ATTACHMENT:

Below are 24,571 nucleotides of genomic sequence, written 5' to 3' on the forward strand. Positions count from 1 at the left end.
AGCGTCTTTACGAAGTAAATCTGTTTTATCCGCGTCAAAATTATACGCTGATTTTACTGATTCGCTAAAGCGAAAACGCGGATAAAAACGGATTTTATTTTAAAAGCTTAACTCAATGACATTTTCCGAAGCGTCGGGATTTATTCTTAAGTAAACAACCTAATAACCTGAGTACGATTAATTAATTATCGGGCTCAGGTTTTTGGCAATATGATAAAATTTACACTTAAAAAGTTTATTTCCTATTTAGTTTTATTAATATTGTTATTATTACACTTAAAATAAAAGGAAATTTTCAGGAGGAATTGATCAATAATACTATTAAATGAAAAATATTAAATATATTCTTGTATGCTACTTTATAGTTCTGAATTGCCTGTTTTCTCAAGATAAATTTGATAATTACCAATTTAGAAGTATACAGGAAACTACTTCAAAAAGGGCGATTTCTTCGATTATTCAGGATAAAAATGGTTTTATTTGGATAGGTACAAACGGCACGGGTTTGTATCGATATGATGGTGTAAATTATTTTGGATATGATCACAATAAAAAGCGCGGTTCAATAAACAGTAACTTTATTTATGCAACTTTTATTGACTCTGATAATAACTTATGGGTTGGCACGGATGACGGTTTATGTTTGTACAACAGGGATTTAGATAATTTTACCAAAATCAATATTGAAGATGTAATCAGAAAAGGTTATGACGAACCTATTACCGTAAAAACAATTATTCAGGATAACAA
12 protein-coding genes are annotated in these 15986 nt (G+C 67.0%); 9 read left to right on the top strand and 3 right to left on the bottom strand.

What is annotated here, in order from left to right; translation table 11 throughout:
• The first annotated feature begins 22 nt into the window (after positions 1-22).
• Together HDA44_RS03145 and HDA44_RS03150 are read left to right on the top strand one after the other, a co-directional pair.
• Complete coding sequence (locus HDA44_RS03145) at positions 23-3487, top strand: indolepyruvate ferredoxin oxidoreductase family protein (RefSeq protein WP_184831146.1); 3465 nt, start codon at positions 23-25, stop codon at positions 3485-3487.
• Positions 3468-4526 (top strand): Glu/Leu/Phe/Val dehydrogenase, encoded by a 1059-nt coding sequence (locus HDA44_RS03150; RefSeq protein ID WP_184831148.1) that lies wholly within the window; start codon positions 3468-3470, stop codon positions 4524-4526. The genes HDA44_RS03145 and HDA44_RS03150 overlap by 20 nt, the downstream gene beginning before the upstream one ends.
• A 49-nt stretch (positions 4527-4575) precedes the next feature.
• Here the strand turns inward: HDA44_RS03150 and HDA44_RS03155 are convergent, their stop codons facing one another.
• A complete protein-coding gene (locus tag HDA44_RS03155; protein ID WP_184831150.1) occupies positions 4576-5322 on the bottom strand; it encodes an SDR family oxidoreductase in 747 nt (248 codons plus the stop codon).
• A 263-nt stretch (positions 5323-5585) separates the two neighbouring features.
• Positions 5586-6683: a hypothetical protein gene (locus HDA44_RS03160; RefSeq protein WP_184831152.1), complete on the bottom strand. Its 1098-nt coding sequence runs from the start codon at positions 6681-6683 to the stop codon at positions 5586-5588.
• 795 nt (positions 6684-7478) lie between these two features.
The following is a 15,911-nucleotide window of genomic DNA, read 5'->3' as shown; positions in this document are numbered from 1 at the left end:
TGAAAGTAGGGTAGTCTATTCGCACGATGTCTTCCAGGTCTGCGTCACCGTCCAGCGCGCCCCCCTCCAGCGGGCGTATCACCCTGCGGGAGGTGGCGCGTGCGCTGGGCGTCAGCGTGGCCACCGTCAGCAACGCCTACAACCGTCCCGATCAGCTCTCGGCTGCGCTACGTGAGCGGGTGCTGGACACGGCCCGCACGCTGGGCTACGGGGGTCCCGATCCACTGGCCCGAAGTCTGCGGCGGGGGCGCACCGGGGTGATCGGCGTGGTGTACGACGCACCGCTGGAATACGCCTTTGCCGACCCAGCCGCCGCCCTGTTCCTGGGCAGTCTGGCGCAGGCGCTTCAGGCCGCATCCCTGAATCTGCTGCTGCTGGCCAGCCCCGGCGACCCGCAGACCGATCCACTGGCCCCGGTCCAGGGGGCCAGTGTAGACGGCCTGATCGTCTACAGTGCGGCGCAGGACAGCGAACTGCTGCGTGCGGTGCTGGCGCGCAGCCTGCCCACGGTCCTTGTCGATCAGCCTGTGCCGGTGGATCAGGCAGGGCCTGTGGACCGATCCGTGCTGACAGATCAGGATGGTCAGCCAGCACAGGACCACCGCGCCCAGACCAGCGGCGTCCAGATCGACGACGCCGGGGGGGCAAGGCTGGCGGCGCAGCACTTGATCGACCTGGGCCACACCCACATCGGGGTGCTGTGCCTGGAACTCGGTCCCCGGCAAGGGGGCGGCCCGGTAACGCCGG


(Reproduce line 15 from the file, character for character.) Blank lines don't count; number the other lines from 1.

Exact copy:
The following is a 15,911-nucleotide window of genomic DNA, read 5'->3' as shown; positions in this document are numbered from 1 at the left end: